The RAF trail

German troops first arrived in Port-Louis on June 21, 1940 – the day before Marshal Philippe Pétain’s government signed a surrender deal with the Nazis. Four soldiers including two officers turned up at a café in the town centre, marking the start of the five-year Occupation in Port-Louis. German soldiers took up residence at the citadel, then at a naval training school. Daily life was punctuated by RAF raids against the Nazis. The first bombings took place in late summer 1940. Houses were frequently damaged or destroyed. Several residents of the town were killed – including Louis and Pierre Guillo, two brothers aged 9 and 13, killed in their beds in March 1941.

The local economy suffered from the Occupation, while people had to endure rationing and high inflation. “Bread is scarce in Port-Louis,” regional paper L’Ouest-Éclair wrote on March 25, 1941. The crisis was still biting a year later. Women and children protested in front of the town hall in April 1942, demanding the same bread rations as in Lorient, just across the bay, where people were given extra rations in response to a severe lack of food. Port-Louisians also urged the authorities to provide sufficient supplies of fat, jams and spirits.

An old postcard of Rue des Dames in Port-Louis.
© Centre d'animation historique du pays de Port-Louis
An old postcard of Place au Bois in Port-Louis.
© Centre d'animation historique du pays de Port-Louis
The Saint-Pierre market in Port-Louis.
© Centre d'animation historique du pays de Port-Louis

This was the background to Lisette’s adolescence. She wasn’t yet 15 when France capitulated and German troops came in to rule over her town. She showed contempt for the occupiers – as recounted in further detail in the file created by the post-war French state to give official recognition to deportees. The Service historique de la Défense in Caen, Normandy, part of France’s military archives, posted it to me. Lisette’s mother recounted in 1952 to the French gendarmes composing the file: “Marie-Louise had anti-German feelings. In the summer of 1942, a British plane crashed at Gâvres. The three aviators in the plane were buried at its cemetery. My daughter and some of her comrades raised money to buy three wreaths to place on the aviators’ graves. The Germans must have heard about it.”

But parts of this testimony are inaccurate. No plane crash was reported at the time at or near Gâvres, a town close to Port-Louis at the entrance to Lorient harbour. The Commonwealth War Graves Commission told me that the last British airmen to be buried at Gâvres Communal Cemetery were Norman Horace Whittaker, in July 1941, and Herbert Smith in November of the same year.

Did Lisette go and put flowers at their graves? Port-Louis police officer Camille Morillon gave the gendarmes the following version: “I knew Mademoiselle Moru very well. She was a young girl with anti-German sentiments – it really hurt her to see those soldiers singing in the street. Shortly before her arrest, she’d bought wreaths to lay on the graves of two British aviators buried at Gâvres cemetery.”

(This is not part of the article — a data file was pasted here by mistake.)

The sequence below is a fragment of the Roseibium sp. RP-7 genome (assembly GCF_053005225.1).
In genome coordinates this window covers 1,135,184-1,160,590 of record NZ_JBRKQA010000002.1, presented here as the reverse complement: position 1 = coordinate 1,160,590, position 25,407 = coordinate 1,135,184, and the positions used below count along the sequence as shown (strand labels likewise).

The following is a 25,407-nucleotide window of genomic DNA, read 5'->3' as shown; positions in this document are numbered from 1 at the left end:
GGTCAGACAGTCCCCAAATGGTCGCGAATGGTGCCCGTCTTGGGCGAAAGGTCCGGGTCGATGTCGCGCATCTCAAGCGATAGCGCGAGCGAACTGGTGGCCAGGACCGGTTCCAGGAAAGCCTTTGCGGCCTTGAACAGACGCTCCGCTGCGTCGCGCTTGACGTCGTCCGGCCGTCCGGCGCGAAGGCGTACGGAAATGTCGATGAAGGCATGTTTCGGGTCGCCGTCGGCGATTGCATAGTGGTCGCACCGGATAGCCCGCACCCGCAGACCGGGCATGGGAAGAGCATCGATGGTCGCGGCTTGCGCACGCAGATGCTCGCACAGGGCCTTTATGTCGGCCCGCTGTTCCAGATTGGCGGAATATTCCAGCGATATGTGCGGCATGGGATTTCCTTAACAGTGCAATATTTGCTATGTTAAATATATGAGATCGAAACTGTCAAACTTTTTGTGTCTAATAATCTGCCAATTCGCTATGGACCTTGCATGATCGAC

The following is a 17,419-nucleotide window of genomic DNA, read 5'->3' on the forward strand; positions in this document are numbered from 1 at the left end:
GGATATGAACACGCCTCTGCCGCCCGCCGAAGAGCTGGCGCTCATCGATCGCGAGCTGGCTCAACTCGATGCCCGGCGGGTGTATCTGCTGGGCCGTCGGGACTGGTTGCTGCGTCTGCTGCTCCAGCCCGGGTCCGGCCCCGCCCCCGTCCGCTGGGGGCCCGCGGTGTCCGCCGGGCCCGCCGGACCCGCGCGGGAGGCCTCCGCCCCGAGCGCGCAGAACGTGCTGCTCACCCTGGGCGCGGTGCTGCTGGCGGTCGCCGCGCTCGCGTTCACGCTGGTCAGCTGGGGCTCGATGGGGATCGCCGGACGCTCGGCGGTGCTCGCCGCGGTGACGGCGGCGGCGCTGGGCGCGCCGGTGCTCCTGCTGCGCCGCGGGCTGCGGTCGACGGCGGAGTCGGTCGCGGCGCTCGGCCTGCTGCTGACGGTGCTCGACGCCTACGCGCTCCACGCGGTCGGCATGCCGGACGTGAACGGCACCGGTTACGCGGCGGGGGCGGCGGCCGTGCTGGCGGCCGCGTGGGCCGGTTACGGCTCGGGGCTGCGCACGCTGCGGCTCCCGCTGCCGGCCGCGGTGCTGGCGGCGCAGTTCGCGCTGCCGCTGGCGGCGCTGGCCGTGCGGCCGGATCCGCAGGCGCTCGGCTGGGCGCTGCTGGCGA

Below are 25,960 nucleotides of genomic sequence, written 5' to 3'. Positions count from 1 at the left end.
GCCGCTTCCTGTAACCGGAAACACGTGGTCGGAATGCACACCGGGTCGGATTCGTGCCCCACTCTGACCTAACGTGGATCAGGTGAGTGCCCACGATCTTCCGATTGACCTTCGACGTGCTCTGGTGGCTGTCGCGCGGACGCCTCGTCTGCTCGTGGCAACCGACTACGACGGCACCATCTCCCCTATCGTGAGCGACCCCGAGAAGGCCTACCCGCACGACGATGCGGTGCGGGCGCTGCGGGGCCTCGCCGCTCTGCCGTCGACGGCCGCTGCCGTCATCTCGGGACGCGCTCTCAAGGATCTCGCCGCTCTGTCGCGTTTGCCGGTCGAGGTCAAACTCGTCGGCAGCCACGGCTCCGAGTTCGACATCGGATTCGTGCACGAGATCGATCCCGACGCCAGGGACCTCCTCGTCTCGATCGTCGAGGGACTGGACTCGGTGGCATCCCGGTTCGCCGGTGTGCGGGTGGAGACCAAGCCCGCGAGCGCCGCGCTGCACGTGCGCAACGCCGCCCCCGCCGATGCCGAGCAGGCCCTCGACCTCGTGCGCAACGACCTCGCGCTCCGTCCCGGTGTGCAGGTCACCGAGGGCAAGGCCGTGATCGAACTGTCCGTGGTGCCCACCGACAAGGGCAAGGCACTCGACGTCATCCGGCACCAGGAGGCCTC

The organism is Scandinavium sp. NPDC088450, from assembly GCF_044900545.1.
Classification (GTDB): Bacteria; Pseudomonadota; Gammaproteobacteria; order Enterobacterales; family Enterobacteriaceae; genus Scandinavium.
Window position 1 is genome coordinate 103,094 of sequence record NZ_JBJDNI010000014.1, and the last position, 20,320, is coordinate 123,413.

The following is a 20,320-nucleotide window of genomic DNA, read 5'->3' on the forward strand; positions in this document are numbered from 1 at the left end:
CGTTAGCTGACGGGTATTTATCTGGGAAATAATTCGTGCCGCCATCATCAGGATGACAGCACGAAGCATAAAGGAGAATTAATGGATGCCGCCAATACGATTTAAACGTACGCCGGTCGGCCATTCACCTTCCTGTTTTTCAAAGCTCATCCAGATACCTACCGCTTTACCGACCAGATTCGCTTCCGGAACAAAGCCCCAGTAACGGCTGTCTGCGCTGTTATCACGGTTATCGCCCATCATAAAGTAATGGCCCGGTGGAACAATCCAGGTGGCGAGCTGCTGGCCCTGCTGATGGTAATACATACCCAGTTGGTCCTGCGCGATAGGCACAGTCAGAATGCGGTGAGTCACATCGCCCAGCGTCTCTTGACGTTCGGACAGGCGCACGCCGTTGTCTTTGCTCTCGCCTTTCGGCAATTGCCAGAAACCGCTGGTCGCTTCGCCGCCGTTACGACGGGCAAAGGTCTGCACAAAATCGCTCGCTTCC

British aviator Herbert Smith, shot down on November 26, 1941 while returning from an operation aimed at Saint-Nazaire, further south on France’s Atlantic coast, a key submarine base for the German navy and famously the target of a successful amphibious raid by the British in 1942. © Steve Males
The British aviator’s provisional grave at Gâvres cemetery. © Steve Males

A friend of Lisette’s, Marguerite Coriton, also remembered this episode. The 96-year-old lady told me her memories over the phone. She went to school with Lisette. “It’s like I can still see her,” she said, describing Lisette as a “lovely, very kind young girl”. Coriton told me they went out as a “group of three or four friends, all girls, who all hated the Germans” to put down a bouquet at the spot where “a British parachutist fell”. But she couldn’t specify the date.

“We were reckless, you know; we’d risk our lives,” Coriton said. “I’d really thrown caution to the wind. One time I threw a Cross of Lorraine at a German’s back – I ran away and didn’t get caught.”

Her brother Lucien didn’t have the same luck. The young Resistance member was arrested in April 1944 while he was on his way back from a mission. He was executed in the square of his native village, Landaul, about 20 kilometres away from Port-Louis. “It’s very difficult to talk about it,” Coriton said. “I still feel a lot of grief, even at my age. We saw him in such a sad state – martyred – while he was so young and beautiful. That’s all I have to say,” she concluded, with a last sob before hanging up.

The secret list

During the summer of 1941, Lisette went out with a boy, the friend she was arrested with. His name was Louis Séché. He also had a deportee file at the Service historique de la Défense. I learned that he was born in Nantes on April 19, 1922. He was three years older than Lisette, an electrician and the only son of the head of the Port-Louis gas plant.